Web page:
Emerald ash borer (EAB) are becoming increasingly present within the Credit River watershed. In the summer of 2013, Credit Valley Conservation (CVC), with funding from the Region of Peel, deployed 44 traps in the central and northern areas of the Credit River watershed to track the spread of EAB. CVC confirmed 17 sites with EAB.

Insect traps were set up at locations from northern Mississauga through to Orangeville. The majority of traps were installed on CVC-owned land or municipal park land, while eight were set up on privately-owned properties.

“Many landowners with ash trees on their properties don’t yet know about the extent of the EAB threat,” said Zoltan Kovacs, Forester for CVC. “Learning about EAB is the first step in dealing with it. Landowners actually have a number of options available to them, from treating ash trees to replanting.”

The monitoring program revealed EAB in a number of CVC-owned conservation areas, including Ken Whillans Resource Management Area, Silver Creek Conservation Area and Meadowvale Conservation Area. Based on current levels of infestation, CVC ecologists project that EAB will be present throughout much of the Credit River watershed by 2015.

EAB is an invasive insect, meaning it is not native to our region and has devastating effects on native plants and animals. Originally from Asia, EAB is spreading throughout southern Ontario, including the Credit River watershed, killing North American ash trees.

EAB larvae (young) feed just beneath the bark of ash trees and disrupt the movement of water and nutrients. This pest continues to spread north through Ontario by flying from ash tree to ash tree. The rapid, large-scale spread of EAB, however, is facilitated by transporting firewood, nursery stock and logs. EAB has already killed millions of trees but early detection can slow its spread and damage.

CVC has worked with its partners to monitor the spread of EAB throughout the Credit River watershed. By 2009, EAB was detected in the urban southern areas of the watershed, including Mississauga, Brampton and Oakville. In the summer of 2013 CVC detected the beetle’s presence in the middle and northern portions of the watershed.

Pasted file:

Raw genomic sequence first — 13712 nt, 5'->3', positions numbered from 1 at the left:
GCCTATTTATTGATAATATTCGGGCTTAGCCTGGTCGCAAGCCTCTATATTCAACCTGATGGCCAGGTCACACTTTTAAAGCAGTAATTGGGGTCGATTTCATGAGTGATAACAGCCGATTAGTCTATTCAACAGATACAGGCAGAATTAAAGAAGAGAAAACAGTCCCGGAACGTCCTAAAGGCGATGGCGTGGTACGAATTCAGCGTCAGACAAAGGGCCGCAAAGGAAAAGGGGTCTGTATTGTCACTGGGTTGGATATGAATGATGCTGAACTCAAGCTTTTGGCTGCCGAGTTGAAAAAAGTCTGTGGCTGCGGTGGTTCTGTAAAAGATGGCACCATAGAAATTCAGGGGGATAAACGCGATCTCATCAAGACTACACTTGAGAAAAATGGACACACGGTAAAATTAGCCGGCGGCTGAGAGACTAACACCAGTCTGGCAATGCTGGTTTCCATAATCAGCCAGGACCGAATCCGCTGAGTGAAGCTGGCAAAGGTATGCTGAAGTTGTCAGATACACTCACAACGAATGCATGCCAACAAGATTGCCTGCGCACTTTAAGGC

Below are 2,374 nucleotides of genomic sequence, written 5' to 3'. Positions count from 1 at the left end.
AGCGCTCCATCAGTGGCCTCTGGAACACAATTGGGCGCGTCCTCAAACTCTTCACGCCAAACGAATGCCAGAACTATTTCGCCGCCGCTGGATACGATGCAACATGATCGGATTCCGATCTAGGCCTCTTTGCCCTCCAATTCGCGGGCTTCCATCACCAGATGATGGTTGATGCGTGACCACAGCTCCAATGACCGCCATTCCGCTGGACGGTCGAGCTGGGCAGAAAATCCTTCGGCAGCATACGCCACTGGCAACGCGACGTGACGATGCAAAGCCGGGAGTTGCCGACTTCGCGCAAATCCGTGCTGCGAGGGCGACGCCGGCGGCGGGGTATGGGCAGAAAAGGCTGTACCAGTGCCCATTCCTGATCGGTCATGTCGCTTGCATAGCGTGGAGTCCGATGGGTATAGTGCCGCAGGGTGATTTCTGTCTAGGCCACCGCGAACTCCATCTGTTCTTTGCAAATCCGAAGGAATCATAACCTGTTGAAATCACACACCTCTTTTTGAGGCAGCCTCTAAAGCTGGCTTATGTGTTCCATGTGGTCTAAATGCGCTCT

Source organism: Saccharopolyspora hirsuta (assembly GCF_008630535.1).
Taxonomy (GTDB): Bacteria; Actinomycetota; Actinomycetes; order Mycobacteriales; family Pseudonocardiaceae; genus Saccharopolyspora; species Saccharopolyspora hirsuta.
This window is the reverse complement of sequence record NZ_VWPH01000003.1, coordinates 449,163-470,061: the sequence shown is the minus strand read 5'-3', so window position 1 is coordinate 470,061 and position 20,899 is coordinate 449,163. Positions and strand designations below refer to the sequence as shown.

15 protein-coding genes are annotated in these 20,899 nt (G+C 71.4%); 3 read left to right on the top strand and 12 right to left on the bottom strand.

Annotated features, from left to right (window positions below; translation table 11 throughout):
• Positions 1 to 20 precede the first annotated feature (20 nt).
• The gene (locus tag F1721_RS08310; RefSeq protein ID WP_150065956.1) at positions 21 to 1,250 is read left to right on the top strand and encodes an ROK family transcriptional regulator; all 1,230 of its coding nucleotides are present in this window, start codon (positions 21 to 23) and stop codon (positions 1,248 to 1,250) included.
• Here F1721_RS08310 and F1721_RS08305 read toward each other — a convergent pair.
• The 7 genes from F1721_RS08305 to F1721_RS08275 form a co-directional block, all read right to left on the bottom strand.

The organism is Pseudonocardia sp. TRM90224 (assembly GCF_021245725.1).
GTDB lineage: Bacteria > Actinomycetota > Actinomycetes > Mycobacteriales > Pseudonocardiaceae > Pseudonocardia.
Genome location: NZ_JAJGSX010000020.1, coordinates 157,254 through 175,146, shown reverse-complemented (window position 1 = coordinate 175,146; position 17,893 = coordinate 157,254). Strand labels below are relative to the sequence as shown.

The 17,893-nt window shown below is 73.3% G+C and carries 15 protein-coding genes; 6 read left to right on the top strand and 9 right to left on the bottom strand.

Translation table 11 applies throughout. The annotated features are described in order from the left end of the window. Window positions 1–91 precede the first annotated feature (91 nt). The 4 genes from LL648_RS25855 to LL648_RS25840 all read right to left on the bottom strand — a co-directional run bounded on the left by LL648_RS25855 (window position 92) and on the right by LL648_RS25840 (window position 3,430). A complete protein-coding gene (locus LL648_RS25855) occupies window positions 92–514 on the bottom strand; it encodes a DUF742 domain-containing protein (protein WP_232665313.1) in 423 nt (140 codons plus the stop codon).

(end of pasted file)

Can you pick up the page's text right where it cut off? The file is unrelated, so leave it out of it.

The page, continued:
Due to the large presence of EAB, CVC has discontinued large scale monitoring and is now shifting its focus to EAB management activities. CVC is developing specific management plans for each of its properties. Each plan will take into consideration the property’s recreational usage, ecological value, ash tree density and opportunities for ash tree preservation. CVC’s goal is to mitigate the effects of EAB on its properties while maintaining visitor safety and preserving the important ecological function of these natural areas as much as possible.

Residents play a significant role in helping control EAB by not moving firewood and monitoring ash trees for evidence of EAB activity. For more information on how to identify the signs and symptoms of EAB, visit CVC’s website at www.creditvalleyca.ca/eab.

Photo:
Emerald ash borer on a leaf. Photo credit: David Cappaert, Michigan State University, Bugwood.org.
https://cvc.ca/wp-content/uploads/2013/09/david-cappaert-michigan-state-university-bugwood.jpg

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Conservation Authorities are a provincial/municipal partnership. CVC was established by an act of the province in 1954 with a mandate to protect all natural resources other than minerals in the area drained by the Credit River. We have been working for almost 60 years with our partner municipalities and stakeholders to protect and enhance the natural environment of the Credit River watershed for present and future generations. CVC is a member of Conservation Ontario.

Media Contact:
Jon MacMull
Marketing & Communications Specialist
Credit Valley Conservation
905-670-1615 ext. 385
[email protected]

Information Contact:
Kevin De Mille
Emerald Ash Borer Invasive Species Crew Leader
Credit Valley Conservation
905-670-1615 ext. 218
[email protected]

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